Robert Latimer Applies for Pardon

It was announced on Wednesday, that Robert Latimer is applying to Prime Minister Justin Trudeau and Justice Minister Jody Wilson-Raybould for either a pardon or a new trial for the killing of his daughter in 1993. Latimer killed his severely disabled 12-year-old daughter, Tracy, in 1993 by piping exhaust fumes into the cab of his truck.

In an application filed on Wednesday, Latimer\’s lawyer claims the circumstances of his client\’s 1997 conviction amount to the kind of miscarriage of justice that deserves a rare ministerial review.

Latimer\’s case has already proven one of the most polarizing in Canadian legal history. He has appeared twice before the Supreme Court of Canada — first in 1997 when the court ordered a new trial due to jury interference and a second time in 2001, when the court upheld a life sentence with no parole for 10 years.

Latimer told police he did it — he said he loved his daughter, who had a severe form of cerebral palsy and was thought to be in chronic pain, and couldn\’t bear watching her suffer. The case has divided supporters who believe the case is one of so-called mercy killing and those who argue that failing to adequately punish a man for killing his disabled daughter devalues Tracy Latimer\’s life. The judge at Latimer\’s second trial called the murder \”compassionate homicide.\”

Latimer\’s application for ministerial review is based on an argument that while doctors could have managed Tracy\’s pain with strong medication like opioids, she was denied stronger drugs because they might have killed her.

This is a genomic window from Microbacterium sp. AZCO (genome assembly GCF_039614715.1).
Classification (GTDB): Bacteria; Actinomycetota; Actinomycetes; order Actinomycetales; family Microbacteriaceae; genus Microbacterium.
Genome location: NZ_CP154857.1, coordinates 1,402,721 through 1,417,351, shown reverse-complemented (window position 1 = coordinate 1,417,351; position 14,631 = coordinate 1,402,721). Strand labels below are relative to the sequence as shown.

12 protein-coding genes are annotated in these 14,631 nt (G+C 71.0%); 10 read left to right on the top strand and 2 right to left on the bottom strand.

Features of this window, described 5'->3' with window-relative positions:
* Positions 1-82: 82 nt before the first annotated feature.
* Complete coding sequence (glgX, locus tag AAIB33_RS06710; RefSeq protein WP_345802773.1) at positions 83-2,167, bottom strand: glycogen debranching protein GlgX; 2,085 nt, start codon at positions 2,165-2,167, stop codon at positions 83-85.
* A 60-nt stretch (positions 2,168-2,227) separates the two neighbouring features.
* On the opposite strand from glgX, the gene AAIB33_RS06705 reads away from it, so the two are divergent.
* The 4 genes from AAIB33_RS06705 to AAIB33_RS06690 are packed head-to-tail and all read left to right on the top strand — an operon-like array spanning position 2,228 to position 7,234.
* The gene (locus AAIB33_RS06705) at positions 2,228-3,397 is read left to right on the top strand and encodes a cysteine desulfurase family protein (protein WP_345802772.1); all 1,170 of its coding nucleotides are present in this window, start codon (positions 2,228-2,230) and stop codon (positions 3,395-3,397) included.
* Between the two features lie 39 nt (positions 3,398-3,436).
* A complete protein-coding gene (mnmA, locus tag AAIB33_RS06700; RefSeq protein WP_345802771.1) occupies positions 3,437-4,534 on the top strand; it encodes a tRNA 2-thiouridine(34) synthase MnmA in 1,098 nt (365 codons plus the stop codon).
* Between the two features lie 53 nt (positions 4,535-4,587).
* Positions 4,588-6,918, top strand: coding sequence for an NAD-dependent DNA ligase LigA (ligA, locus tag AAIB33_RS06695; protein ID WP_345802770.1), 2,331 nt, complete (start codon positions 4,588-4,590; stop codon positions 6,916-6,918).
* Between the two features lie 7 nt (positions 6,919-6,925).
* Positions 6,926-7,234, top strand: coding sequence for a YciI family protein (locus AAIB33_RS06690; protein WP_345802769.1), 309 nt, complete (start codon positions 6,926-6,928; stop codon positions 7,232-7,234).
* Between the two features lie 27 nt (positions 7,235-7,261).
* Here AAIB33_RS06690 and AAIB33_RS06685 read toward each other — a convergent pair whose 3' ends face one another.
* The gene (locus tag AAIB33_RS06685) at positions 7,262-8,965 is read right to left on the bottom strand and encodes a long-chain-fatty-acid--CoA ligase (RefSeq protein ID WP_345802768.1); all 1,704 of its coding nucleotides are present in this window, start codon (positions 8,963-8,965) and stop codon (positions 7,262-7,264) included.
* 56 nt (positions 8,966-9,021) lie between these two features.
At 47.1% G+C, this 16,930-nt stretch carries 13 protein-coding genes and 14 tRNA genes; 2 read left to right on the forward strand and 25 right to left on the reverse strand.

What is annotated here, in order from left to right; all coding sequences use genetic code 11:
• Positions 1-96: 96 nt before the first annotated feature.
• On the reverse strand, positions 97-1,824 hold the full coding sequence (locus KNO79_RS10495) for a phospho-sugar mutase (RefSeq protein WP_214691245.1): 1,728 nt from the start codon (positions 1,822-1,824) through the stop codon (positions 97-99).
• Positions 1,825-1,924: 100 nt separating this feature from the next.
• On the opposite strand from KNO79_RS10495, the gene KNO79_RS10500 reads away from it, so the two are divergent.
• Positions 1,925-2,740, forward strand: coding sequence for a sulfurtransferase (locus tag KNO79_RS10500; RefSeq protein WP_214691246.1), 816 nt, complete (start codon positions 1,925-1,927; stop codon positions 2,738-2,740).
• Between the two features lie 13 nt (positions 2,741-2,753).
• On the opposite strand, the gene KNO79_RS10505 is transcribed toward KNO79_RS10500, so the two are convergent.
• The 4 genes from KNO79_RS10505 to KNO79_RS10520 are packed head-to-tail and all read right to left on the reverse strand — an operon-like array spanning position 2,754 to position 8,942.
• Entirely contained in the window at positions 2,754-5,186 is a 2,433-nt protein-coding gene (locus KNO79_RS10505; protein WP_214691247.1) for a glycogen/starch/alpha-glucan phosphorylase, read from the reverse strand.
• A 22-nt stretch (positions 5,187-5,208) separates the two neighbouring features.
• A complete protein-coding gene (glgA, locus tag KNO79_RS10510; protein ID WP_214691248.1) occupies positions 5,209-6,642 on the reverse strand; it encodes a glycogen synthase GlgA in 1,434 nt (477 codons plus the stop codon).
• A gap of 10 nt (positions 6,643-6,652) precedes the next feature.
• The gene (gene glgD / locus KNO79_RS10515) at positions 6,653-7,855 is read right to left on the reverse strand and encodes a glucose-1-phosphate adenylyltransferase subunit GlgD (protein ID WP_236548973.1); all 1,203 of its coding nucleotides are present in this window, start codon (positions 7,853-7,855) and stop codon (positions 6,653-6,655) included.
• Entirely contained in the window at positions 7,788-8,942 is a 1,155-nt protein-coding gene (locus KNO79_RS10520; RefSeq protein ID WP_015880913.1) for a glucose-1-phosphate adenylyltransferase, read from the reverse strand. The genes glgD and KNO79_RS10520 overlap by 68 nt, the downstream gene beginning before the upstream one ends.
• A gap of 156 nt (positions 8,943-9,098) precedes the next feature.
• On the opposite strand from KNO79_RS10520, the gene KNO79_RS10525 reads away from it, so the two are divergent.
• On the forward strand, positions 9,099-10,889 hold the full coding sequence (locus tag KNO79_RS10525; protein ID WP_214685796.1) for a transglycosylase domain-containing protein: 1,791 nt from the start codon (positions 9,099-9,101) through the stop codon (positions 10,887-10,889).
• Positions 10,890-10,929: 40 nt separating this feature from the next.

On July 12th, the Canadian Association for Community Living (CACL) released a statement in response to Latimer\’s request for a pardon. The CACL strongly urged Prime Minister Justin Trudeau, Justice Minister Jody Wilson-Raybould, and the Government of Canada to do deny Robert Latimer\’s recent application for a pardon.

CACL noted that –

\”The taking of another life represents the most serious crime in our criminal justice system. A suggestion that Mr. Latimer had no option but to murder his daughter has already been soundly rejected by the Supreme Court of Canada after an extensive and exhaustive analysis.\”

The evidence at the trials of Mr. Latimer was clear – Tracy was not dying, and her pain could be managed. Joy Bacon, President of the Canadian Association for Community Living (CACL), said, \”The court found that Tracy\’s life was, in fact, worth living while her father had not. Tracy was robbed of her opportunity to flourish as a human being. As such, a pardon for Mr. Latimer would be a direct injustice to Tracy and her legacy and perpetuate society\’s stigmatization against persons who have disabilities.\”

Canada\’s Supreme Court highlighted in their decision that Tracy, enjoyed music, bonfires, being with her family and the circus. She liked to play music on a radio, which she could use with a special button. Tracy could recognize family members, and she would express joy at seeing them. Tracy also loved being rocked gently by her parents.

Community Ventures Society supports the position of the Canadian Association for Community Living.